old, to intricate tradition Saxon costumes.
We also want to visit the Saxon church in the middle of the village, so we go to Madam Frolich's home to get the church key, but nobody answers the
doorbell. Still, we enter the small courtyard, with trees loaded with big, red apples. The Gothic church is simple, modest, but very picturesque,
with its small wooden door showing up among tall yellow flowers and with the slender tower pointing towards the blue sky.
We have an easy, 3-4 kilometer descent to Cisnadie among orchards, permanently guided on our right side by the Fagaras ranges. In
Cisnadie, or Hertlau for the Saxons, the atmosphere is already
of an important town, though breezy and fresh enough to make the transition from Cisnadioara pretty smooth.
We head directly towards the citadel in the town center, an old Romanesque basilica transformed later in the Gothic style and surrounded by three
layers of fortifications.
We admire the church interior, our attention being attracted by a few Saxon furniture pieces, some ancient paintings in choir almost entirely
covered with chalk and especially the altar belonging to Veit Stoss' Renaissance school. We also climb the creaky wooden stairs to the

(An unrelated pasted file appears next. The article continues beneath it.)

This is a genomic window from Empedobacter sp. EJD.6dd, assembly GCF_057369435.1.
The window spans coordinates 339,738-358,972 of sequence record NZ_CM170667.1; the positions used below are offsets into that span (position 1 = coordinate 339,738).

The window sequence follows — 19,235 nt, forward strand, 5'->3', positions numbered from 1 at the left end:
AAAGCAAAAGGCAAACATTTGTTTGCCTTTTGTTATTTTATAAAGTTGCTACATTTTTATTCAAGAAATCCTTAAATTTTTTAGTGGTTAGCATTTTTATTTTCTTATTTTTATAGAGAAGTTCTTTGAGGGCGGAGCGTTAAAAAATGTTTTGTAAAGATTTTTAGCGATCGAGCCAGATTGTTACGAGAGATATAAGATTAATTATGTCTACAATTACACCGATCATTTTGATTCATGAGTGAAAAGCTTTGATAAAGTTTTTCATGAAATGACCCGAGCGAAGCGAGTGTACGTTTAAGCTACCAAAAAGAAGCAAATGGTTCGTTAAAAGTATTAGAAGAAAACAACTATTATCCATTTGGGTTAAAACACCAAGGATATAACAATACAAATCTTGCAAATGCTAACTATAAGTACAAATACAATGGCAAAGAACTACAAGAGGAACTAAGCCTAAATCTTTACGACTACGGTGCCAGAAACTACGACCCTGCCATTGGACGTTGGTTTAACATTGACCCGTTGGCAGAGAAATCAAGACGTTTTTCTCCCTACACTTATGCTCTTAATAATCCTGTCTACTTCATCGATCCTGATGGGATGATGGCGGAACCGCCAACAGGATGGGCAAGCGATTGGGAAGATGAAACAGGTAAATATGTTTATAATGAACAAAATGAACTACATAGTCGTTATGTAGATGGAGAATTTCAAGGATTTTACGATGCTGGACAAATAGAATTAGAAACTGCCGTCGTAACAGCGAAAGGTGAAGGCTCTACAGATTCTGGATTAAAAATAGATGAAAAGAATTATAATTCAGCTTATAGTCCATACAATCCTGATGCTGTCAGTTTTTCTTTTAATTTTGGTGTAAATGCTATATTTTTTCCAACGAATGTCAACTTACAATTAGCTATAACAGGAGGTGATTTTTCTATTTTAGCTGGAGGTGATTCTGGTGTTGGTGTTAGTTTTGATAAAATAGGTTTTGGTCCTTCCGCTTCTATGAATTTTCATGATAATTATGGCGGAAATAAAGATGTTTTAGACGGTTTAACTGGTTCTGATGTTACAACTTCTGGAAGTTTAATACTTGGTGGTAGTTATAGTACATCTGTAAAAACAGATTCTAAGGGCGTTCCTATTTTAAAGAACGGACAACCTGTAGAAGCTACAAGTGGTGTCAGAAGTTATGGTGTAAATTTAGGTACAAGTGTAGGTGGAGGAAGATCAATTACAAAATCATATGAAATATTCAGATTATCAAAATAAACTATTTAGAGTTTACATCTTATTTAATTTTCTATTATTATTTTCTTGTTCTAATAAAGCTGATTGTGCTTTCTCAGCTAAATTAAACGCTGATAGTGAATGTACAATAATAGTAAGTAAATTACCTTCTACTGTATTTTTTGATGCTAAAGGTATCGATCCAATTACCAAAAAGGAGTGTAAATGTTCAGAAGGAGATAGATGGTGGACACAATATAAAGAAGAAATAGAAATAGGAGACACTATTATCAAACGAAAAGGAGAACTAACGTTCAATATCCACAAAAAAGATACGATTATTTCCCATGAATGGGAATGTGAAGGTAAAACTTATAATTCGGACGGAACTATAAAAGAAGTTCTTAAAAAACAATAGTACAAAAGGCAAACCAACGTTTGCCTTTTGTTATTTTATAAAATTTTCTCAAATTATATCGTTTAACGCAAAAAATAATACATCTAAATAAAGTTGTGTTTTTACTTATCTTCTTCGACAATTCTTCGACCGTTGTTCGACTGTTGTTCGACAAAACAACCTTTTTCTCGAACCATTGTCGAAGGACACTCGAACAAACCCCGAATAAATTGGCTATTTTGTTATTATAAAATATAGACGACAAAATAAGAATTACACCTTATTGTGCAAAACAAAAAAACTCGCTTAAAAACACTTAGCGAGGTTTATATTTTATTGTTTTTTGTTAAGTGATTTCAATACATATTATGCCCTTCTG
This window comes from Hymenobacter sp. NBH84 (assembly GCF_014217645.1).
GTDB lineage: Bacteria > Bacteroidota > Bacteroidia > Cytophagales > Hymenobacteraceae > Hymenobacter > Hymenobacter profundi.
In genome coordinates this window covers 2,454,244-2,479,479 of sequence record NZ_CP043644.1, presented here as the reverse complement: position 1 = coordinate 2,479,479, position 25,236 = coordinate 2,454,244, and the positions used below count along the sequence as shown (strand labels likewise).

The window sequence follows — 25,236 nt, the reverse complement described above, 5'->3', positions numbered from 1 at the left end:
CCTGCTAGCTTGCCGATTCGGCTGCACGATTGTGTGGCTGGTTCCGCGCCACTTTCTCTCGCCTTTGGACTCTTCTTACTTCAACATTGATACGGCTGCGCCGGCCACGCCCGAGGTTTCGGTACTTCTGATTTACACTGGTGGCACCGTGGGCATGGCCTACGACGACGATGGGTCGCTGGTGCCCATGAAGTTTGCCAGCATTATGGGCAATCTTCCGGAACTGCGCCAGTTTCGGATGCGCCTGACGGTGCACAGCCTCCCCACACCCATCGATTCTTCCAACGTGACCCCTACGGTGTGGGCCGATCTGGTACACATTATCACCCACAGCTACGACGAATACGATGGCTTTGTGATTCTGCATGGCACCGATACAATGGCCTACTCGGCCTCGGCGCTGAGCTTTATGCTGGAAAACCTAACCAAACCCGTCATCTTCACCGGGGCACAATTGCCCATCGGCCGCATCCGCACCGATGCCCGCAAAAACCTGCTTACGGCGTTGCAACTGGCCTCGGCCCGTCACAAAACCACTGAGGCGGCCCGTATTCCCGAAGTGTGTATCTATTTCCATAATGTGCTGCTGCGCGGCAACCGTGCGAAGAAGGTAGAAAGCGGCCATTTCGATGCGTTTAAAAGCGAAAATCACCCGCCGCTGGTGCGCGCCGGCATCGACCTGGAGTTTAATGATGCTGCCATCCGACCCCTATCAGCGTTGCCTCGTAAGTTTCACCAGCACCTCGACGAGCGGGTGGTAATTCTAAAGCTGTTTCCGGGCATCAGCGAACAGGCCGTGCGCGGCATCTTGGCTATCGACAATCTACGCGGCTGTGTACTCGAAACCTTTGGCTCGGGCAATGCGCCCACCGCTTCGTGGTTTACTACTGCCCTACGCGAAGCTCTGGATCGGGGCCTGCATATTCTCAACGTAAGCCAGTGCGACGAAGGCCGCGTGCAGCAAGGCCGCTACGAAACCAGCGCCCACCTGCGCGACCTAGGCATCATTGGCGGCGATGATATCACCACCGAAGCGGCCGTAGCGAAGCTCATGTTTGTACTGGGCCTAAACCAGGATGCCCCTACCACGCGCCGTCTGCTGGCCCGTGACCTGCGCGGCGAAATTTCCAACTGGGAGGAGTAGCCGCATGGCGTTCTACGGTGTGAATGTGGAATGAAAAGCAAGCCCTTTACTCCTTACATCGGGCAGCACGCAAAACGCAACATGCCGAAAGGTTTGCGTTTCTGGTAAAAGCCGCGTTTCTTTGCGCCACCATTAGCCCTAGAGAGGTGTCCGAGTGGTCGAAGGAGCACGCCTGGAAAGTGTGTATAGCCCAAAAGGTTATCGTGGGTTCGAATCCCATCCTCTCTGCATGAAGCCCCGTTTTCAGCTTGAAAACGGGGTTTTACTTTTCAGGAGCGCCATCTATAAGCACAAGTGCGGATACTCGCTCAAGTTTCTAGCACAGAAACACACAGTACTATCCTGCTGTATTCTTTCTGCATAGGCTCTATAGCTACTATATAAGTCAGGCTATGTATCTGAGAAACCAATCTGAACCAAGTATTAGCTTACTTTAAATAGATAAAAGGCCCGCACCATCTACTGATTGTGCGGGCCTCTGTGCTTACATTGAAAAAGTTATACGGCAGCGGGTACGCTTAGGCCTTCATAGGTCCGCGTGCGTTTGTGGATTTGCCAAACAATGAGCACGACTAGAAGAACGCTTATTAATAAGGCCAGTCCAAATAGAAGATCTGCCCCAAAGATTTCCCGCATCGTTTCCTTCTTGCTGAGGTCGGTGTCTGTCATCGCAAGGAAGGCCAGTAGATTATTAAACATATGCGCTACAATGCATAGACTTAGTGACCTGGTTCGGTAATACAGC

belfry, from where we have magnificent views toward the town and its surroundings. We see the big, neat Saxon houses, with their impressive
facades aligned to the streets.
Promising to come back here for a Saxon mass in the church, we take the bus to Sibiu, where we have a decent lunch in Piata Mica and then
we take another bus to Tilisca.
Cisnadie (Hertlau) citadel
View from the belfry
The altar, Veit Stoss school
Street in Tilisca
The bus passes through hillocks which become bigger and more picturesque as we approach the destination. In Tilisca we find immediately a pension
- a new big house, apparently wasting the space - and then we start exploring the village. It must be one of the richest villages in the country,
with its huge houses and well paved streets. Most of the houses are relatively new and they respect the local building traditions, resembling well